Story of Scotland Yard illustrated World Landmark Books by Thompson Laurence

By Thompson Laurence

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Nowr" he said to the girl. "Close your eyes. Try to rememberthe man you saw on the staircase. Now open your eyes. " "That's him," she said unhesitatingly,pointing to the man with the cleft palate. Lucka Or the skill of a brilliant organization? The old gentlemanstared a ) | r 1 l < q ) ( + : a) \ s Q : ) ! - i . - ! \3 \ S : ( . aJ \ : L J : q) Q : aJ ,-s : s . 3 o h \s + O o H 2 . John Iownsend, a famous Row Slreetrunner. Tbe runners,or "Robin Redbreasts"--socalledbecauseo[ Ibeir scarlet LL)distcoats-formed London's frst band of orqanized,regular poltce.

The ThamesDivision, Mounted Branchand the rest, must servehis time on the beat, and climb the ladder of promotionrung by rung. A hundred and twenty years ago/ no training was considerednecessaryfor Sir Robert Peel's bobbies. In thosedays the policeman The Mqn in Blue had only to think at the 2Vz miles an hour of his majesticfoot patrol. Now he has to think at 40,50, 80 miles an hour in a fast and powerful car, handle radios and teleprinters,have some idea what clues may be useful to the laboratory scientistswith his spectrograph,blood tests and ultra-violet ray lamp.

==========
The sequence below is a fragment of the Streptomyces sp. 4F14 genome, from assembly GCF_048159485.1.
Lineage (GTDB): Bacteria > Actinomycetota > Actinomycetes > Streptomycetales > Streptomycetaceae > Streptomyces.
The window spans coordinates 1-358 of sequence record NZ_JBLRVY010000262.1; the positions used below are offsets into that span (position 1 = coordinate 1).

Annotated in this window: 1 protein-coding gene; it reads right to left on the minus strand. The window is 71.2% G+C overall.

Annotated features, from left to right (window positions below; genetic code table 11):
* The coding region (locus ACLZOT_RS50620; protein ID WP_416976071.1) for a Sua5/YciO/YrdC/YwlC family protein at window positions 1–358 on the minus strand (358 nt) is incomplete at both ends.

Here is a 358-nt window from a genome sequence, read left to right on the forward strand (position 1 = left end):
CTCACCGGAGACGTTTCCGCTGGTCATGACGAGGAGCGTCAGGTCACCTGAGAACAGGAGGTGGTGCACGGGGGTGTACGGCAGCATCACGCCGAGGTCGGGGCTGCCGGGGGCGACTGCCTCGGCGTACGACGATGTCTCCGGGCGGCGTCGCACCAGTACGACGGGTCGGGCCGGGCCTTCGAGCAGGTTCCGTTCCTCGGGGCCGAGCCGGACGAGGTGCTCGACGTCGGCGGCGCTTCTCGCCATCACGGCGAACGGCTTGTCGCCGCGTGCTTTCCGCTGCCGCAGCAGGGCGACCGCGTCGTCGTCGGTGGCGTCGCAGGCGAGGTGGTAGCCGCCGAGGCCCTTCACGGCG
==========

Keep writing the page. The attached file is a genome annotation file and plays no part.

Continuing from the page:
Waiting for that tiny addition which may come any day, any year, and which will hang him at last. "A" for Administration deals with complaints,donationsto police charities, fortune telling, movementsof Royalty, ceremonial functions,decorationsand awards,the telephonebox system/ shorthand tests, discipline, the Mounted Branch,and the women police. "8" for Traffic and Transport runs the Public CarriageOffice, the Lost Property Office, examinesthe causesof accidents, arrangesparking places, and seesin general that London doesnot strangleitself utterly in the noose of its huge traffic problem.

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